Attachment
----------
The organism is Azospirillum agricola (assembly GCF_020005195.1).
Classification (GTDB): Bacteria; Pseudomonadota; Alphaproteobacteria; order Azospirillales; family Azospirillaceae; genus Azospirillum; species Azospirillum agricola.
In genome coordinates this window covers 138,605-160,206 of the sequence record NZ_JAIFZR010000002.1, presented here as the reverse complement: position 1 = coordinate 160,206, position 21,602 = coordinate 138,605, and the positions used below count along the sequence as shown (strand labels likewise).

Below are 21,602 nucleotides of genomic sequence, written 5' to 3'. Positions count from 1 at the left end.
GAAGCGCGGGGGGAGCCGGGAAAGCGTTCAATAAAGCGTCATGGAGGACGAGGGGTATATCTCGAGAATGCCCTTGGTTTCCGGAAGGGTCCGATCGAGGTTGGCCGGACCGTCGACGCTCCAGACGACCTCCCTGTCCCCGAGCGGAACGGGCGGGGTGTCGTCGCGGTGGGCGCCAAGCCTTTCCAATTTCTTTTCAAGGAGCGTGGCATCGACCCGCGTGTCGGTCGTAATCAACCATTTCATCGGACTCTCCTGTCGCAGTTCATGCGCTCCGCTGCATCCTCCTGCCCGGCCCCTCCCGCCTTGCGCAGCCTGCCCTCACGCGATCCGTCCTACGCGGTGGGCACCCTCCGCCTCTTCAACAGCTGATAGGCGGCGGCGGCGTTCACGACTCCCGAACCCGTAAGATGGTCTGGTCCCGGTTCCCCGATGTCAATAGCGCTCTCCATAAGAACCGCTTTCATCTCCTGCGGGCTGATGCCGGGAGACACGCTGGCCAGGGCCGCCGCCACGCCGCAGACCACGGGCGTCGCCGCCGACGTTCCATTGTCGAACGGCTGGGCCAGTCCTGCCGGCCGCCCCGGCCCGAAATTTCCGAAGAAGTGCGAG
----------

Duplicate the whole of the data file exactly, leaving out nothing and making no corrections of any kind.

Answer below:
The organism is Azospirillum agricola (assembly GCF_020005195.1).
Classification (GTDB): Bacteria; Pseudomonadota; Alphaproteobacteria; order Azospirillales; family Azospirillaceae; genus Azospirillum; species Azospirillum agricola.
In genome coordinates this window covers 138,605-160,206 of the sequence record NZ_JAIFZR010000002.1, presented here as the reverse complement: position 1 = coordinate 160,206, position 21,602 = coordinate 138,605, and the positions used below count along the sequence as shown (strand labels likewise).

Below are 21,602 nucleotides of genomic sequence, written 5' to 3'. Positions count from 1 at the left end.
GAAGCGCGGGGGGAGCCGGGAAAGCGTTCAATAAAGCGTCATGGAGGACGAGGGGTATATCTCGAGAATGCCCTTGGTTTCCGGAAGGGTCCGATCGAGGTTGGCCGGACCGTCGACGCTCCAGACGACCTCCCTGTCCCCGAGCGGAACGGGCGGGGTGTCGTCGCGGTGGGCGCCAAGCCTTTCCAATTTCTTTTCAAGGAGCGTGGCATCGACCCGCGTGTCGGTCGTAATCAACCATTTCATCGGACTCTCCTGTCGCAGTTCATGCGCTCCGCTGCATCCTCCTGCCCGGCCCCTCCCGCCTTGCGCAGCCTGCCCTCACGCGATCCGTCCTACGCGGTGGGCACCCTCCGCCTCTTCAACAGCTGATAGGCGGCGGCGGCGTTCACGACTCCCGAACCCGTAAGATGGTCTGGTCCCGGTTCCCCGATGTCAATAGCGCTCTCCATAAGAACCGCTTTCATCTCCTGCGGGCTGATGCCGGGAGACACGCTGGCCAGGGCCGCCGCCACGCCGCAGACCACGGGCGTCGCCGCCGACGTTCCATTGTCGAACGGCTGGGCCAGTCCTGCCGGCCGCCCCGGCCCGAAATTTCCGAAGAAGTGCGAG